Like me, Richard correctly saw the Dow Theory “sell signal” in September 1999. Likewise, he wrote about the “buy signal” of June 2003, as well as the “sell signal” of November 2007. Then there was the Dow Theory “buy signal” of July 2009, which he identified, but pretty much ignored. Therefore when Dick Russell speaks, I listen. Still, a unilateral statement like – “Get out of stocks and get into cash or gold” – is reckless (in my opinion), even if it turns out to be right.
Indeed, since the mid-1970s, I have voiced the mantra, “There is ALWAYS a bull market somewhere and it is my job to try and find it.” For example, even in the vicious bear market of 1973 – 1974, where the DJIA lost nearly 50% of its value, there were stocks that went up. That said, by my method of interpreting Dow Theory, there was a “sell signal” last week when the DJIA broke below its May 7th closing price of 10380.43 confirmed with a similar break by the Transports below their May 7th close of 4298.12.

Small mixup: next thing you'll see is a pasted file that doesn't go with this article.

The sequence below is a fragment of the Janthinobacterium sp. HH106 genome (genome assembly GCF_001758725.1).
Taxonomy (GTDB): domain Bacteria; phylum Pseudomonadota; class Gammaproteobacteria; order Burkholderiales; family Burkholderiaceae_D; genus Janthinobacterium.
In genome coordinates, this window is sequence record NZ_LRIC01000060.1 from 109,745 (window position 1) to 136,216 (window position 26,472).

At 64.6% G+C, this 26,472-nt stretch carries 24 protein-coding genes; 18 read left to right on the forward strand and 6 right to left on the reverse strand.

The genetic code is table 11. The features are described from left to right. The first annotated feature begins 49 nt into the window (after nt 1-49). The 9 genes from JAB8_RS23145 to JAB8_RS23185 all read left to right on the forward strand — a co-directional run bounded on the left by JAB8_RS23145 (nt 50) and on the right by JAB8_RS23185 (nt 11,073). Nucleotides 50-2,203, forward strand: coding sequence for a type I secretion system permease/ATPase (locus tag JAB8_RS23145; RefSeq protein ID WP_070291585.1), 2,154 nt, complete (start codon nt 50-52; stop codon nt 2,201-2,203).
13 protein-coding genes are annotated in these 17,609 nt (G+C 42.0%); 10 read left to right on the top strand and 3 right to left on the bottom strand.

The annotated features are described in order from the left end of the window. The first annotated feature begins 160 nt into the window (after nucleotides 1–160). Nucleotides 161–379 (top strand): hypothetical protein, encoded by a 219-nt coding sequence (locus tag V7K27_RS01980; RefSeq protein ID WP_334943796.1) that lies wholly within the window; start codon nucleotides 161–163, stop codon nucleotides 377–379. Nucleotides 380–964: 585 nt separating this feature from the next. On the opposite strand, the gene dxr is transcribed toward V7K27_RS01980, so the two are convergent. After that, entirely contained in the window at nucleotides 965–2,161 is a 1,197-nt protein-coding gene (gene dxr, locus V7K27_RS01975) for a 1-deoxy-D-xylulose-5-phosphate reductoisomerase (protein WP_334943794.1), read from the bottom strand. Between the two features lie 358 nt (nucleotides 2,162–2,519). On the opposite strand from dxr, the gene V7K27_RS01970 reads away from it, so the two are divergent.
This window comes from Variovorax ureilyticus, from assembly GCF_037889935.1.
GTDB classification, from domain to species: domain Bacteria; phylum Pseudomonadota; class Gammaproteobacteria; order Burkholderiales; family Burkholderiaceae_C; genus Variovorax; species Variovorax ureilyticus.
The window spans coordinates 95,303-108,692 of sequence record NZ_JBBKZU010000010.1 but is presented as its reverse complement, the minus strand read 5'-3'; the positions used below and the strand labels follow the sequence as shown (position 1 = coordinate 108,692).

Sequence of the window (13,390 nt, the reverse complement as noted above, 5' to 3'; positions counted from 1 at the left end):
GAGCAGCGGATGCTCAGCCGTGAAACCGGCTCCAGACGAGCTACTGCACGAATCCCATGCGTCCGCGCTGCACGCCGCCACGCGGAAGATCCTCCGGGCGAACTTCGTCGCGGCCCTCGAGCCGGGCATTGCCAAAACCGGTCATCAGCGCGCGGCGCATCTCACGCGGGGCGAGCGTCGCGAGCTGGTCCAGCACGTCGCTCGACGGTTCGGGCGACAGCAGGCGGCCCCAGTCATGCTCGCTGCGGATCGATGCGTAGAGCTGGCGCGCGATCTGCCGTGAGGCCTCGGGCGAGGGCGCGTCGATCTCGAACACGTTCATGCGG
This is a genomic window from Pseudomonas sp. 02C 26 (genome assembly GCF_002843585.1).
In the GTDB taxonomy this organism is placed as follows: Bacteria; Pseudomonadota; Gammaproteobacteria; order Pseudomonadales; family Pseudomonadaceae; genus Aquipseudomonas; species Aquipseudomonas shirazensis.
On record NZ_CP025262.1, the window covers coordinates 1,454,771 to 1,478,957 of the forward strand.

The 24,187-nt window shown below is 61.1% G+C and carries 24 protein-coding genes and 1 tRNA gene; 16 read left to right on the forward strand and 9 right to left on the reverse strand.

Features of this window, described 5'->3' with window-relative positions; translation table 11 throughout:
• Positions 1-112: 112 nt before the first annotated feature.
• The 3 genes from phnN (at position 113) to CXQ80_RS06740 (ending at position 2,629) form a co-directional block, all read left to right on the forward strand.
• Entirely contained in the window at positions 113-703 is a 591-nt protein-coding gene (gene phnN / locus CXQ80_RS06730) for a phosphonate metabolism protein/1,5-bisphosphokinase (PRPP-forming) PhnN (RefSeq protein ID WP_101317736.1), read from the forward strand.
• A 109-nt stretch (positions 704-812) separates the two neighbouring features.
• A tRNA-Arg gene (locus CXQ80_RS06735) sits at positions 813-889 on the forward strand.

If past is prelude, however, so much energy has been expended in registering the signal typically the market rallies on said signal, especially given the aforementioned oversold metrics. While some modern-day Dow Theorists opine there has been no “sell signal,” because there wasn’t enough time between May 7th and the May 20th breakdown, I was not taught to view Dow Theory that way. Hence, if a rally develops, I will be watching the stock market’s “internals” for signs of the rally’s health. My “lens” will be indicators like Buying Power and Selling Pressure, Advance / Decline Lines, New Highs versus New Lows, on-balance volume, etc. as I think the strategy will be pruning weaker stocks from portfolios and becoming more defensive. The quid pro quo is, for last week’s Dow Theory “sell signal” to be reversed requires the Industrials to close above 11205.03 confirmed by the Transports close above 4806.01 [IMO].